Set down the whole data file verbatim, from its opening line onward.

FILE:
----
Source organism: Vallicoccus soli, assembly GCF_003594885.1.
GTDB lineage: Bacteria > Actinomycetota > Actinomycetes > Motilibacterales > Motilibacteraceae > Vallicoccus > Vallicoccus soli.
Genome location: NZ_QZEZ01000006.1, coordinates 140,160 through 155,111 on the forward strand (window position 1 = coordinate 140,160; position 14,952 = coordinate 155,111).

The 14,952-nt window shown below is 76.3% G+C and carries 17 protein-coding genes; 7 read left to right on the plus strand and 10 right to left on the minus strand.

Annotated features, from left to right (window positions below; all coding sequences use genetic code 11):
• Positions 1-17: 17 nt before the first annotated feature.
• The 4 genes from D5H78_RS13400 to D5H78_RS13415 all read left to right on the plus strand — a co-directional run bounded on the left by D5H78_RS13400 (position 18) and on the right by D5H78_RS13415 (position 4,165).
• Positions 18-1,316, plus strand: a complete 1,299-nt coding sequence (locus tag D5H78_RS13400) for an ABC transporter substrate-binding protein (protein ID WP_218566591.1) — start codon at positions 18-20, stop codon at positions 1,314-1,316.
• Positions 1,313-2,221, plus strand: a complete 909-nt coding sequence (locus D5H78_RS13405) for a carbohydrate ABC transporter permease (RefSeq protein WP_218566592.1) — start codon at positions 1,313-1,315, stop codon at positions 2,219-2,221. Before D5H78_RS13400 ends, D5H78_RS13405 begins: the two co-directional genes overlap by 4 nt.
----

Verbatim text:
Source organism: Vallicoccus soli, assembly GCF_003594885.1.
GTDB lineage: Bacteria > Actinomycetota > Actinomycetes > Motilibacterales > Motilibacteraceae > Vallicoccus > Vallicoccus soli.
Genome location: NZ_QZEZ01000006.1, coordinates 140,160 through 155,111 on the forward strand (window position 1 = coordinate 140,160; position 14,952 = coordinate 155,111).

The 14,952-nt window shown below is 76.3% G+C and carries 17 protein-coding genes; 7 read left to right on the plus strand and 10 right to left on the minus strand.

Annotated features, from left to right (window positions below; all coding sequences use genetic code 11):
• Positions 1-17: 17 nt before the first annotated feature.
• The 4 genes from D5H78_RS13400 to D5H78_RS13415 all read left to right on the plus strand — a co-directional run bounded on the left by D5H78_RS13400 (position 18) and on the right by D5H78_RS13415 (position 4,165).
• Positions 18-1,316, plus strand: a complete 1,299-nt coding sequence (locus tag D5H78_RS13400) for an ABC transporter substrate-binding protein (protein ID WP_218566591.1) — start codon at positions 18-20, stop codon at positions 1,314-1,316.
• Positions 1,313-2,221, plus strand: a complete 909-nt coding sequence (locus D5H78_RS13405) for a carbohydrate ABC transporter permease (RefSeq protein WP_218566592.1) — start codon at positions 1,313-1,315, stop codon at positions 2,219-2,221. Before D5H78_RS13400 ends, D5H78_RS13405 begins: the two co-directional genes overlap by 4 nt.